Event Date: Tuesday, November 28, from 7:00 to 9:00 pm. Admission is free. Tell your friends.
Location: Vermillion, an art gallery, bar, and neighborhood gathering place at 1508 11th Ave, Seattle
As part of our thinking about change, this time we’re looking at new skins, the ways in which we skin ourselves, and how that relates to fashion, architecture, art, and especially technological change. Read on for more detail.
The Guests (see guest bios below)
Afroditi Psarra, artist, Assistant Professor, DXARTS, University of Washington
Heidi Parker, media and marketing consultant
Vikram Prakash, Professor of Architecture, University of Washington
Gabriel-Bello Diaz, fashion designer and engineer; Engineering and Design Instructor, TAF Academy
This topic may, at first glance, feel diffuse, extending through fashion, architecture, art, and technology. But I can see a number of interconnecting themes, running through design and making, and effectively culminating in the way we skin ourselves. And how that skinning is one way that say who we are, and who we are to become.
There’s a huge amount to say on this; I’ll be brief here. Clothing is of course a core part of the statement we make everyday about who we are and how we live our lives. But it has always been at the core of who we were to become. It’s no accident that some of the most enduring images of Surrealism are of costumes and clothing. The making of clothing has also been at the forefront of developments in manufacturing and making, and commerce. The shifts that are happening now, in materials, design, and selling, have broad repercussions across society.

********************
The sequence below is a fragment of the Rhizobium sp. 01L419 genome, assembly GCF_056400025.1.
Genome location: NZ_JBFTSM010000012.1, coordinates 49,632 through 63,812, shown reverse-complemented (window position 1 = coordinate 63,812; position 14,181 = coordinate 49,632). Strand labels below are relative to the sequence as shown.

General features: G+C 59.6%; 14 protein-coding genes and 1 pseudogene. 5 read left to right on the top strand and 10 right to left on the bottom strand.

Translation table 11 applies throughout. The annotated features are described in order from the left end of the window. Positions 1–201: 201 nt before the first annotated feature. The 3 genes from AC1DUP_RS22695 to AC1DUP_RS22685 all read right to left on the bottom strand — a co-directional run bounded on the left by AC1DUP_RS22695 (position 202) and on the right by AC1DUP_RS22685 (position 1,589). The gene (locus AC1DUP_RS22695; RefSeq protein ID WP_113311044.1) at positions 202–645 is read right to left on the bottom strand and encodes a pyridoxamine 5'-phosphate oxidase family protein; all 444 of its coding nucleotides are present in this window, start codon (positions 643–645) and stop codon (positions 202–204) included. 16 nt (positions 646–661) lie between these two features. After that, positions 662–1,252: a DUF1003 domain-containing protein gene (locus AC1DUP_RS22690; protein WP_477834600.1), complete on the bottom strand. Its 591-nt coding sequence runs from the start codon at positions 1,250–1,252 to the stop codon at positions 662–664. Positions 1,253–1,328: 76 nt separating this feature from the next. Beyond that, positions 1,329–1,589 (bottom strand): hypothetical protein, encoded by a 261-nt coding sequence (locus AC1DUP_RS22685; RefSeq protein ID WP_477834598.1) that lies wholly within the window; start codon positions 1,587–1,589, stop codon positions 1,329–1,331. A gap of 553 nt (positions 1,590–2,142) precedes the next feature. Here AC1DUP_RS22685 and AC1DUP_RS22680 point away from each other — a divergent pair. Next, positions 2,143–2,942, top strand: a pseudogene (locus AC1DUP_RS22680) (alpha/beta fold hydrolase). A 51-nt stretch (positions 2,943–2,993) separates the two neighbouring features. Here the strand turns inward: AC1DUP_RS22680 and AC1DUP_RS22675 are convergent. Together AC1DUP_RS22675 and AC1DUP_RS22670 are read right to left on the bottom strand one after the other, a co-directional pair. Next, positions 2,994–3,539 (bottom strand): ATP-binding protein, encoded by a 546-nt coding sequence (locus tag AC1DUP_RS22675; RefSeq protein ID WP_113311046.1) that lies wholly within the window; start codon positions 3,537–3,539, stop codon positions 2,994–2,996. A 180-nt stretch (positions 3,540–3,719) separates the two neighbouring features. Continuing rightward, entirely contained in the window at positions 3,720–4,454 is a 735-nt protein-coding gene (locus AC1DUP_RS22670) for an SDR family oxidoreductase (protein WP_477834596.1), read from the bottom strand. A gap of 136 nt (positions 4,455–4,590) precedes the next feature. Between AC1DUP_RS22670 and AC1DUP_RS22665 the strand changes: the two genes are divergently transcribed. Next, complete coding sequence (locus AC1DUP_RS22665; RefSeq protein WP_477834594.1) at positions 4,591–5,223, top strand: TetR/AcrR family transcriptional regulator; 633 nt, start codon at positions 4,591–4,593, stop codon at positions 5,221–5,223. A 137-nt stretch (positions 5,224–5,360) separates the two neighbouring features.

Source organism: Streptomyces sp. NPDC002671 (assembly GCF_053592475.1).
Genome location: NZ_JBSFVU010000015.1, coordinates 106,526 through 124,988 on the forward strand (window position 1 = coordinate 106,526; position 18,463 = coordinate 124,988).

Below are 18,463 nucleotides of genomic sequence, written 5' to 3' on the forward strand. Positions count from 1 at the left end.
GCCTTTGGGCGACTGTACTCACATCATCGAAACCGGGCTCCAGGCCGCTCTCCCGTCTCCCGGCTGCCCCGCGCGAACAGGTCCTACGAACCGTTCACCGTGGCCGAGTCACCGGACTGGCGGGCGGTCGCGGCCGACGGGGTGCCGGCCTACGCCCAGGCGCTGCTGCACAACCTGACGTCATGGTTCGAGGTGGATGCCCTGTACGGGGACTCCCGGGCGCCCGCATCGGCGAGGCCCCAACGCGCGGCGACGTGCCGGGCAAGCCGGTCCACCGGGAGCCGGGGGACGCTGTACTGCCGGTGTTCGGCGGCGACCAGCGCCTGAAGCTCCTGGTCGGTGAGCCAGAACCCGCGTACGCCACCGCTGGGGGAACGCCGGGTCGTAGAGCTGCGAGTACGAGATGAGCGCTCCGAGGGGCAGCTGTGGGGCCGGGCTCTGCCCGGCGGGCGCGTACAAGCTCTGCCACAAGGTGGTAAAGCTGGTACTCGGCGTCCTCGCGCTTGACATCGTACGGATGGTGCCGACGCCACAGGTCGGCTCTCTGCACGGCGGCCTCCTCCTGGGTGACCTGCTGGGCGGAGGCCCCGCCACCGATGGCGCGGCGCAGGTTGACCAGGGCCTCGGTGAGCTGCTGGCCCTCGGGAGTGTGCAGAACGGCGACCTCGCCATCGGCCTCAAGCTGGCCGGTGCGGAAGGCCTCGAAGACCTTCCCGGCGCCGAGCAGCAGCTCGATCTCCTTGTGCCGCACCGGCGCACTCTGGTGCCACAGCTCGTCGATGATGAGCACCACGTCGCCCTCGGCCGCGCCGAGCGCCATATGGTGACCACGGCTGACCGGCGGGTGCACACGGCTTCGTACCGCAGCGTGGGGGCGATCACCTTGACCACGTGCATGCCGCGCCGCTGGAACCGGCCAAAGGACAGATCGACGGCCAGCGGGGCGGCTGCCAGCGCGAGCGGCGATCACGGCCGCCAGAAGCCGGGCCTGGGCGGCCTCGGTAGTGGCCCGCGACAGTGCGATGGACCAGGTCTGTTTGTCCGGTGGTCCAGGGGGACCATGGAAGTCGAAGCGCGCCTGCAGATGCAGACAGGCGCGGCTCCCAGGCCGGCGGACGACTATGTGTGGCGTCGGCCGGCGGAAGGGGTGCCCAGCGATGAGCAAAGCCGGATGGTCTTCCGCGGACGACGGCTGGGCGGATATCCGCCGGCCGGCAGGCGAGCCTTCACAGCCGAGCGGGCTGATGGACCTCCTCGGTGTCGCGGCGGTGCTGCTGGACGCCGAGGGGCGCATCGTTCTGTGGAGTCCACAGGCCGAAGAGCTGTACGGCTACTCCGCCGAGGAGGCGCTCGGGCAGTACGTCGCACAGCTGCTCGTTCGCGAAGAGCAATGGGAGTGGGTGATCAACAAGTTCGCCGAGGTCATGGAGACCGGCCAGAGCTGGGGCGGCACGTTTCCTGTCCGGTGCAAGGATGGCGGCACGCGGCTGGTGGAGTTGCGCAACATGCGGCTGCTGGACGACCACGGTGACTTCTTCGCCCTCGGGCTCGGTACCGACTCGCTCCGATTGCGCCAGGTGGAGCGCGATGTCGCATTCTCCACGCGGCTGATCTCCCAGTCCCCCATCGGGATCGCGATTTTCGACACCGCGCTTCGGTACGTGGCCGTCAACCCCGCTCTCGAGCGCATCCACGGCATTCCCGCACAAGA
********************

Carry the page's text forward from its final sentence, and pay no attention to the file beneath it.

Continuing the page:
Meanwhile, as the world of wearables expands and grows more complex, how does the idea of wearable technologies affect our lives? And what roles do art and performance play in those shifts?
Finally, there’s a fascinating interplay between fashion and architecture, with a creation of lived design, lived environments. I’d guess that Alexander McQueen will come up in the conversation, as will the artist and architect Friedensreich Hundertwasser. and his concept of five skins.
Come and talk about it.
This will be the last conversation on 2017. Next year, we’ll be focusing on some of edges and intersections around art and performance and some of the new technologies in virtual and augmented reality, biotech, 3D audio, computational photography, and more. Stay tuned.
The Guests in Detail
Afroditi Psarra is a multidisciplinary artist working with e-textiles, diy electronics and sound. Her artistic interest focuses on concepts such as the body as an interface, contemporary handicrafts and folk tradition, pop iconography, retrofuturistic aesthetics and the role of women in contemporary culture. Her artworks include a wide variety of media and techniques that extend from embroidery, soft circuits, hacking and creative coding, to interactive installations and sound performances.
She holds a PhD in Image, Technology and Design from the Complutense University of Madrid. Her academic research Cyberpunk and New Media Art focuses on the merge of science fiction ideas and concepts with performative and digital practices, and offers a philosophical, sociological and aesthetic analysis of the influence of new technologies in the contemporary artistic process.